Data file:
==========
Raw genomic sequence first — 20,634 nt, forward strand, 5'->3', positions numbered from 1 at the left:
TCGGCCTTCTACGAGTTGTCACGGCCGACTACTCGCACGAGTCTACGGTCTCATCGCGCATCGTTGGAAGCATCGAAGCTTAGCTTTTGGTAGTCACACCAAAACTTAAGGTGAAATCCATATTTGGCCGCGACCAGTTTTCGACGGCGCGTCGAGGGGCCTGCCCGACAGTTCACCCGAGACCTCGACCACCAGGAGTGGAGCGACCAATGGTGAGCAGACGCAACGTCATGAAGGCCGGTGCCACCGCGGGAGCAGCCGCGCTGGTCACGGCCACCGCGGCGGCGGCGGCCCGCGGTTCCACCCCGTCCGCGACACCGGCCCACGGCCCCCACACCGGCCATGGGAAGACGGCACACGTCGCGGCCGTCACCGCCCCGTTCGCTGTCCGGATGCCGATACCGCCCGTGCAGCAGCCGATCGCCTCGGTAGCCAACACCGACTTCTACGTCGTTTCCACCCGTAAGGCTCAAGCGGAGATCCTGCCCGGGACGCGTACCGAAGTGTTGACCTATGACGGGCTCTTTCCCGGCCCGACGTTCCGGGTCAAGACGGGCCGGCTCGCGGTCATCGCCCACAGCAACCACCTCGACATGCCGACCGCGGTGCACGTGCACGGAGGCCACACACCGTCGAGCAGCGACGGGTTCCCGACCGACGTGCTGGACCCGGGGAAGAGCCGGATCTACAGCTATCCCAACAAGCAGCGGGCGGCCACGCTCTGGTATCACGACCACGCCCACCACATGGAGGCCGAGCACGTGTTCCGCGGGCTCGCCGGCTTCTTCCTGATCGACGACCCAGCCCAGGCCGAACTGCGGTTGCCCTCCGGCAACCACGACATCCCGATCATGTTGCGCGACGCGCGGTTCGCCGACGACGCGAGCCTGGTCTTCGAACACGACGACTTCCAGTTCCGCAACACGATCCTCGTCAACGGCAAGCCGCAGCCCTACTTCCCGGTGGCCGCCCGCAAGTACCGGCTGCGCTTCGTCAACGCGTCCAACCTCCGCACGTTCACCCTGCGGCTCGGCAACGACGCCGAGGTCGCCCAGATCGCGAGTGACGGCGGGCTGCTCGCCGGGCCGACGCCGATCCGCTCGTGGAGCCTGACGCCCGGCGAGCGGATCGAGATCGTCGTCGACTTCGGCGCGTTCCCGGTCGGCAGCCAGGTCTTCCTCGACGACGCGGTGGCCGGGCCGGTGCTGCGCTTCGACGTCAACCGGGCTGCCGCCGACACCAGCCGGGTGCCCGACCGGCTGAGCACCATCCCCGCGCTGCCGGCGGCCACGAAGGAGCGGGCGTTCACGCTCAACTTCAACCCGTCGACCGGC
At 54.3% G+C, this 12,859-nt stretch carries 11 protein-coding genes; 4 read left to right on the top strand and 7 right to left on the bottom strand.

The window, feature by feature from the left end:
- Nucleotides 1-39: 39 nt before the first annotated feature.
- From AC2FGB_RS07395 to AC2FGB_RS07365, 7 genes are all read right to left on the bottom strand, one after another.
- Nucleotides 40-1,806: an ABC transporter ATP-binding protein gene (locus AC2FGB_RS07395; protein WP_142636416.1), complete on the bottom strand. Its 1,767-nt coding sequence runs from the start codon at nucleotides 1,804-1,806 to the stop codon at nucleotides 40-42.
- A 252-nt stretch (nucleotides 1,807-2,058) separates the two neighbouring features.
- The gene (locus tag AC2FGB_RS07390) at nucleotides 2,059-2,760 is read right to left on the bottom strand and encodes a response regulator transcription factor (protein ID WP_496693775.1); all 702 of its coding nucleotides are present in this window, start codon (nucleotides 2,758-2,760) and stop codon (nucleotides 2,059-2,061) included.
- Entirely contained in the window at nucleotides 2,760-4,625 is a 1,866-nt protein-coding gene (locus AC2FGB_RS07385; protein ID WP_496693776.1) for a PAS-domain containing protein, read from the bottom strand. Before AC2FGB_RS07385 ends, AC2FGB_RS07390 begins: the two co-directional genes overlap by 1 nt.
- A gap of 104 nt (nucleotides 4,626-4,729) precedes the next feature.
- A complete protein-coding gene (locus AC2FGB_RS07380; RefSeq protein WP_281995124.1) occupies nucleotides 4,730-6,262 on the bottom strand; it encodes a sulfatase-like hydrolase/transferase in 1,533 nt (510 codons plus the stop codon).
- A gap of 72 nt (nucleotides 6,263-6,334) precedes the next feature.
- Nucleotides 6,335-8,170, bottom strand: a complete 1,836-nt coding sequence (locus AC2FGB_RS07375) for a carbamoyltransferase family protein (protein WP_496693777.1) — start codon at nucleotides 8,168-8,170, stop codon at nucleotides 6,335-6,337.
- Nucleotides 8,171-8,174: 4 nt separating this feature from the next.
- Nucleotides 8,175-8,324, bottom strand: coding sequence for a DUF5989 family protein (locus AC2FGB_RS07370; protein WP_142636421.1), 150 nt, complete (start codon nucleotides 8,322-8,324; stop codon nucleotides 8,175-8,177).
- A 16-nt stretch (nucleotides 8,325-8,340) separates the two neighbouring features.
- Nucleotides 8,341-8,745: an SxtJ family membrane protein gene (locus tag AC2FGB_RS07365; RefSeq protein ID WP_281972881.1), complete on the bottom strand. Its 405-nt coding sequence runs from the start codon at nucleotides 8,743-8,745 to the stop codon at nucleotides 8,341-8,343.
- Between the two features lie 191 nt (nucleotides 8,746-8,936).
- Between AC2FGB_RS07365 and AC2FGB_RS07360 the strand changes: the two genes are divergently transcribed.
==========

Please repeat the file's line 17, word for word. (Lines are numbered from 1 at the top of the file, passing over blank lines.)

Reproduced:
- A 16-nt stretch (nucleotides 8,325-8,340) separates the two neighbouring features.